Google Celebrates Ballerina Maria Tallchief

In honor of Native American Heritage Month in the U.S., Google’s video Doodle—created in partnership with Native American guest artists Lydia Cheshewalla, Chris Pappan, and Yatika Starr Fields— celebrates Maria Tallchief, member of the Osage Nation who was America’s first, major prima ballerina. Not only a trailblazer for Native American dancers, Tallchief is widely considered one of the country’s most influential ballerinas of all time. On this day in 2007, a bronze sculpture of Tallchief and four other Native American ballerinas was unveiled in Oklahoma at the Tulsa Historical Society in a piece titled “The Five Moons” by artist Gary Henson. 



Maria Tallchief was born Elizabeth Marie Tall Chief on January 24, 1925 in the town of Fairfax on the Osage Indian Reservation in northern Oklahoma. She began her ballet training at the age of three and continued to do so upon the family’s relocation to Beverly Hills in 1933. Determined to become a dancer, she moved to New York after high school and joined the esteemed Russian troupe Ballet Russe de Monte Carlo that same year. 

In 1944, Tallchief first worked with the now-legendary choreographer George Balanchine. Her virtuosic skill and electric energy proved a perfect match for Balanchine’s demanding works. After she became the first American to dance with the Paris Opera Ballet, Tallchief returned to New York and joined the Ballet Society, which was co-founded by Balanchine and soon renamed the New York City Ballet. Her prodigious talent was recognized when she was named the company’s first-ever prima ballerina.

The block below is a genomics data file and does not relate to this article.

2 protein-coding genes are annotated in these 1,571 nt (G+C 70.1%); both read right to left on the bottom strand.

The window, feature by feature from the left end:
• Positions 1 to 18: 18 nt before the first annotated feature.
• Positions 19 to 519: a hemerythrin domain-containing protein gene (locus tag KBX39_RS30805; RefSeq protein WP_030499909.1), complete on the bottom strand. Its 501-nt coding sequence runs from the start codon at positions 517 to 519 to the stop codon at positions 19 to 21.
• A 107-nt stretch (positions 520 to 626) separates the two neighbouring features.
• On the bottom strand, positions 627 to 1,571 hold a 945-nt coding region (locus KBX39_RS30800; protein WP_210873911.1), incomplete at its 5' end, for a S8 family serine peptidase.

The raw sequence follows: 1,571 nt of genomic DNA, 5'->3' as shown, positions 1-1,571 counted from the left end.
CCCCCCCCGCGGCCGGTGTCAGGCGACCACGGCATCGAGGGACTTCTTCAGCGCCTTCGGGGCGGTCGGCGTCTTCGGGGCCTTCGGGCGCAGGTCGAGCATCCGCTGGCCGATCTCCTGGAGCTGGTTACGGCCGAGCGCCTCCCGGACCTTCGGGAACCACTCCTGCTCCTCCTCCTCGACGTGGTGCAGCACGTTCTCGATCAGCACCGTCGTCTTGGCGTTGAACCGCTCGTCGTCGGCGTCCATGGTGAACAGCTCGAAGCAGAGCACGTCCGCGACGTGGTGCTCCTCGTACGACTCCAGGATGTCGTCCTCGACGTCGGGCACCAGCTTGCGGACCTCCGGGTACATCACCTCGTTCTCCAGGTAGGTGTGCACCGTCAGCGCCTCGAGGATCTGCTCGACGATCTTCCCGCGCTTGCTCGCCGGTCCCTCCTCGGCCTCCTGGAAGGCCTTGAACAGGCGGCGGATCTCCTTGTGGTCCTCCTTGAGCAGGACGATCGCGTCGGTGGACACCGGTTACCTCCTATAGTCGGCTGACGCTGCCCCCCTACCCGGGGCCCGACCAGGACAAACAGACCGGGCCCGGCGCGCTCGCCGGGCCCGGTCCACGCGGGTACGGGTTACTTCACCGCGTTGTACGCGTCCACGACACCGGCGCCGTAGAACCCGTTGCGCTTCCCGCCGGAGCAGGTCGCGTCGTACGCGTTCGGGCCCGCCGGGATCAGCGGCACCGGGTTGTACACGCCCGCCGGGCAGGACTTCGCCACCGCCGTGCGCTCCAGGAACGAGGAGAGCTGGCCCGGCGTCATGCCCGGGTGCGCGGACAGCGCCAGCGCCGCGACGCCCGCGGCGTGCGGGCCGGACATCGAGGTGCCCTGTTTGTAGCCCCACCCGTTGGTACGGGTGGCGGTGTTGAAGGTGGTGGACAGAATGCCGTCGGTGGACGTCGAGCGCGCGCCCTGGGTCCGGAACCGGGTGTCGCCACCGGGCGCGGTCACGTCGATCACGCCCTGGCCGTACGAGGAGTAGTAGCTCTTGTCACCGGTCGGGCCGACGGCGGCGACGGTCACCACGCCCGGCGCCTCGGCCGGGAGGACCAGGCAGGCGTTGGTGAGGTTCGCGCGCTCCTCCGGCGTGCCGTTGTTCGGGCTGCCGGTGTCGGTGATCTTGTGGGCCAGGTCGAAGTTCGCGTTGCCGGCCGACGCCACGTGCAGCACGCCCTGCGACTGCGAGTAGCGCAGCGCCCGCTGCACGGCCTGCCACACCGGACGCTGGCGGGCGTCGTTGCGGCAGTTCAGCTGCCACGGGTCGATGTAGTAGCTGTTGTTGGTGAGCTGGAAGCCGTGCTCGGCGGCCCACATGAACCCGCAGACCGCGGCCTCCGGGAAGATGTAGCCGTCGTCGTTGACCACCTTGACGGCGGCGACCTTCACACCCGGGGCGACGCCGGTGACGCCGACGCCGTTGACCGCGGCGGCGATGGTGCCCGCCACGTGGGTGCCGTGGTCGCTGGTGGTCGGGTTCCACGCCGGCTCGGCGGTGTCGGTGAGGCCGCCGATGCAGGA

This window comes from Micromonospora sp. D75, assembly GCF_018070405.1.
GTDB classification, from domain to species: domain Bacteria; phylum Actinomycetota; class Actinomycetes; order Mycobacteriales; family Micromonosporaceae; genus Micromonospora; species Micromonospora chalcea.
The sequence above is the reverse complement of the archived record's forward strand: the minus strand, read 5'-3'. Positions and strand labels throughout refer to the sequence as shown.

Over the course of 18 years with the company, Tallchief starred in acclaimed productions such as “The Firebird” (1949), “Swan Lake” (1951), and “The Nutcracker” (1954)—all of which are depicted in today’s Doodle. In her iconic role as the Sugar Plum Fairy, she helped elevate “The Nutcracker” from relative obscurity into one of ballet’s most popular, long-running productions. 

Following Tallchief’s retirement from dancing in 1965, she went on to serve as the artistic director of the Chicago Lyric Opera Ballet and the founder and artistic director of the Chicago City Ballet. For her enduring impact on American ballet, Tallchief was inducted into the National Women’s Hall of Fame in 1996, received the National Medal for the Arts in 1999, and was posthumously inducted into the National Native American Hall of Fame in 2018.


In celebration of her lifetime achievements, Google create a short, minute-and-half video with excerpts from our favorite ballet productions. The short film is gorgeous. Enjoy!